Wednesday, January 21st, 2009
Las Palmas is a huge modern port. Of everywhere we have gone in the past few months we have been impressed by the Spanish port infrastructure as being solid and up to date. The Picton Castle put in here to see what the place was like and because there really aren’t many anchorages in the Canary Islands for a ship like this one. On an overcast day the ship sailed right up to the huge breakwater under topsails in good sized seas before ducking around the corner into the smooth shelter of the large harbour. We had a good passage from Essaouira, Morocco. We dropped the hook in the designated anchorage inside the breakwater but it became immediately clear that with all the yachts anchored there as well that this would not be a good, secure berth for the Picton Castle. It would have been fine if we had it to ourselves, but this was, naturally, not to be. If we dragged or even swung one way we would damage yachts, another direction lay a stone breakwater and in the last direction lay the harbour limits where anchored ships could not be. The weather, although getting warmer, was predicted to be unsettled, making our swing around all the more likely. Soon enough we arranged to go along side at the head of the harbour. After we got safely moored it picked up to blow pretty hard for a few days. There was a certain amount of surge at the wharf keeping the duty watch busy with chafe gear and replacing a parted hawser, even though our hawsers are quite oversized. This condition was partly due to our location in the basin – but that is where the port authorities wanted us as other ships were coming and going and there was no place to anchor. So it goes.
Full Rigged Ship Danmark and Best Dressed Dogs
To our delight and surprise the Danish State Full Rigged Schoolship Danmark was in port too, along with the English Barque Tenacious. It turns out that the Danmark was in winter lay-up in climes a bit more benign than winter in Denmark. Our crew met up and traded ship tours. Also the German Brig Roald Amundsen pulled in for a day with a medical issue to attend. Again crews traded ship tours. Las Palmas was great for Christmas shopping, getting laundry done, phoning home (very cheap), catching up on emailing and internet stuff which is so important today, people watching and generally hanging out with your shipmates. We had to get some visas sorted out for Senegal for some of our crew and, of course, there was minor shopping for the ship. Las Palmas seems to be a Mecca for every manner of bohemian and alternative lifestyle. You see some of the most remarkable outfits on people and the little dogs too. Best dressed dogs we have ever seen. All was friendly and peaceful and pleasant.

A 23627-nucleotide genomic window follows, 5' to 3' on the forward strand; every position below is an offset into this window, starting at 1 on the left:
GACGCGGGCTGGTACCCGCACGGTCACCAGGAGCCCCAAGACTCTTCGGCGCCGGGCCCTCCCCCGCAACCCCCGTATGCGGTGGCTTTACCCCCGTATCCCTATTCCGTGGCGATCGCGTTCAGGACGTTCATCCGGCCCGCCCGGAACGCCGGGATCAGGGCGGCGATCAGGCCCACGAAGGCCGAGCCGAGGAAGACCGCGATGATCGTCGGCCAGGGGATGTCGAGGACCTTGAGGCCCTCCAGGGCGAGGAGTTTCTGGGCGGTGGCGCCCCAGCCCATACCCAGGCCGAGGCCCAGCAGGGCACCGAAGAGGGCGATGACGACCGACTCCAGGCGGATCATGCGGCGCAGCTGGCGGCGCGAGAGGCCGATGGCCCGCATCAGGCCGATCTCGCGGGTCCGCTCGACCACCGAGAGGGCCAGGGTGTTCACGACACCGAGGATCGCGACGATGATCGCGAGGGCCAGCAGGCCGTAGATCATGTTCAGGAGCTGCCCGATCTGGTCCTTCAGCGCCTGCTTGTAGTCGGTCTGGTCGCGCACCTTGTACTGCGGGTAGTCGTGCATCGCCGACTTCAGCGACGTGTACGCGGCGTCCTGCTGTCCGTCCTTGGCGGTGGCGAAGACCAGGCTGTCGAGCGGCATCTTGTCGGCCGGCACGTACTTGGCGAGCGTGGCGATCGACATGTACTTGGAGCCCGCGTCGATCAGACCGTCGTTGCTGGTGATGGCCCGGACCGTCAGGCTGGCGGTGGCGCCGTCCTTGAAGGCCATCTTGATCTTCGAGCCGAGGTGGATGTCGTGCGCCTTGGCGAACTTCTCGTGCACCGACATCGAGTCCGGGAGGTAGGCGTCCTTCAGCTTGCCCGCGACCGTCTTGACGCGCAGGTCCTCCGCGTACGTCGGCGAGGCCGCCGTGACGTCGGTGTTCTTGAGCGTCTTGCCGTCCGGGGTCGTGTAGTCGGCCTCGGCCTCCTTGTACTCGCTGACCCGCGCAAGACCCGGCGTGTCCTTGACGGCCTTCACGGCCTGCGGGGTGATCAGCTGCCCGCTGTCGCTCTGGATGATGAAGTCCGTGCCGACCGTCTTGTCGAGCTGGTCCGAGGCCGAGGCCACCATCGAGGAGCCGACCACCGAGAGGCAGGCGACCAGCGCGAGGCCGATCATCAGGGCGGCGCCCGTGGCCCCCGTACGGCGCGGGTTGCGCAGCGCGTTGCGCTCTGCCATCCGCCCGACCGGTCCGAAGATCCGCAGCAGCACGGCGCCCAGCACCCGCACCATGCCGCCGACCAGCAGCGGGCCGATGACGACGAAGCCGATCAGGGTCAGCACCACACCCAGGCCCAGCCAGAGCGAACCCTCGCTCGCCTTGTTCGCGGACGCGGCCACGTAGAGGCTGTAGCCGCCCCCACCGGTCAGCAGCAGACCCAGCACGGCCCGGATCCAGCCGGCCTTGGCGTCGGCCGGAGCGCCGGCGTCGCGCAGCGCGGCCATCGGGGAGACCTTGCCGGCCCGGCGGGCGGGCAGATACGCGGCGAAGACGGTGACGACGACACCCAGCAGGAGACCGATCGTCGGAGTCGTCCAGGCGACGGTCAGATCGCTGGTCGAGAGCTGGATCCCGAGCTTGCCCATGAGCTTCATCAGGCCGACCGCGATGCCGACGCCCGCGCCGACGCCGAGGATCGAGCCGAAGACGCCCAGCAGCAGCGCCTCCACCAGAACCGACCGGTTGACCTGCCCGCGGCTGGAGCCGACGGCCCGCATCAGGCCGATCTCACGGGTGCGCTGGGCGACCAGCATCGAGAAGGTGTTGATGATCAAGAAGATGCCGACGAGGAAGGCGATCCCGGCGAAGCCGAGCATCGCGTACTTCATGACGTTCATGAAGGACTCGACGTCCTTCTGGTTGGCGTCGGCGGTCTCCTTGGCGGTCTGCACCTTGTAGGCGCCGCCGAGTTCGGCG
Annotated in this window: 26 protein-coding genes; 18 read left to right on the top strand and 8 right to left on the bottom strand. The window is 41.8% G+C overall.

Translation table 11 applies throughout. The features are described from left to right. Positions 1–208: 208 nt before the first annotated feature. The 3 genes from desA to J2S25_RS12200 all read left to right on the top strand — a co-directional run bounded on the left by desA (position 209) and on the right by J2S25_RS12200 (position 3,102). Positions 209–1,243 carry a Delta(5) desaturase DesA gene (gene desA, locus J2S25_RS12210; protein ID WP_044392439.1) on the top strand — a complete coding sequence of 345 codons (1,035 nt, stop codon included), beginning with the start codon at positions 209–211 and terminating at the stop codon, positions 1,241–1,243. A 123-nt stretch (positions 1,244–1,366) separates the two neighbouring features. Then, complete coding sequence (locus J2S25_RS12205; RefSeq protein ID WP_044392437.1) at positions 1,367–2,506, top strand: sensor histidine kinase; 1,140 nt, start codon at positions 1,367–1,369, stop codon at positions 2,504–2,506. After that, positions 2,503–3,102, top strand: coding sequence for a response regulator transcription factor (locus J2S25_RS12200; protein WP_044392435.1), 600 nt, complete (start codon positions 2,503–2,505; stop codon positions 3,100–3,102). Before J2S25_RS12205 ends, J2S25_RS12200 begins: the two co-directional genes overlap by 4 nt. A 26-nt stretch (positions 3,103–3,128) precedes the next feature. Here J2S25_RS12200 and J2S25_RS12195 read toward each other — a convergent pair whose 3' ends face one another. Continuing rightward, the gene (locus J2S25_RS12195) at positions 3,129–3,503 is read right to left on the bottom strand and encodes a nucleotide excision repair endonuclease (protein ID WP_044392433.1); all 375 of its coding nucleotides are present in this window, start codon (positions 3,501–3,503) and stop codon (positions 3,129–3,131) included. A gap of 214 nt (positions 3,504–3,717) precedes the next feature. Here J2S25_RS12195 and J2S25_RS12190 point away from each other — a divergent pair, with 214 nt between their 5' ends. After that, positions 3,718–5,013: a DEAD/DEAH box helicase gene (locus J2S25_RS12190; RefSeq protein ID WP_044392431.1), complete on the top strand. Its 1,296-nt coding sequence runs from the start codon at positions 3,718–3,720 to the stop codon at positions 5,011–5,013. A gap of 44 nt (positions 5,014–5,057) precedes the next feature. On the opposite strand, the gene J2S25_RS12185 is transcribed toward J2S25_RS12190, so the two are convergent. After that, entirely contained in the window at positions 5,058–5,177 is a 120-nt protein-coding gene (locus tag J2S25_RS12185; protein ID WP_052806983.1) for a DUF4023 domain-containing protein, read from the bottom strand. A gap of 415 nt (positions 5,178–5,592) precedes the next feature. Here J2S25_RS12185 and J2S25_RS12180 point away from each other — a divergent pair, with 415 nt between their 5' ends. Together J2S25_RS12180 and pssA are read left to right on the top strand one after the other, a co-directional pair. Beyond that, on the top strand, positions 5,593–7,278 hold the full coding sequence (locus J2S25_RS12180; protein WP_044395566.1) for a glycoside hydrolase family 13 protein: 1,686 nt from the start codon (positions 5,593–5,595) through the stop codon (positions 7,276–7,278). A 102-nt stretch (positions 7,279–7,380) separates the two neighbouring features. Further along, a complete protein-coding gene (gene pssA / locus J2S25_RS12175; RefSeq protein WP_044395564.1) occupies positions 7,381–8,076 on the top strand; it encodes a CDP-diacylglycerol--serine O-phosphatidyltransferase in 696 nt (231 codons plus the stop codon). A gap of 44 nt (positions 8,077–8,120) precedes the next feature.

We just sailed from the island of Gomera in the south of the Canaries group here. After a fine overnight sail from Las Palmas we anchored at a little place called Vueltas or Punta Trigo on the SW coast which was quite dramatic. We have the Christmas music playing all the time in the hopes that it will become annoying to all onboard, therefore fulfilling a longstanding Christmas season tradition. We have a little tiny Picton Castle Christmas tree with little red maple leaves on it and all the ship pins collected at tall ship events on it as ornaments including Schooner Bluenose II pins and a little uniform-cap gold fouled anchor from the Russian 4-masted bark Sedov at the top – looks pretty sharp. It is, however, a bit odd to listen to the Platters sing Jingle Bells out here at sea off Africa, this is so on so many different levels. Crew have been baking on night-watches so there are plenty of Christmas cookies about.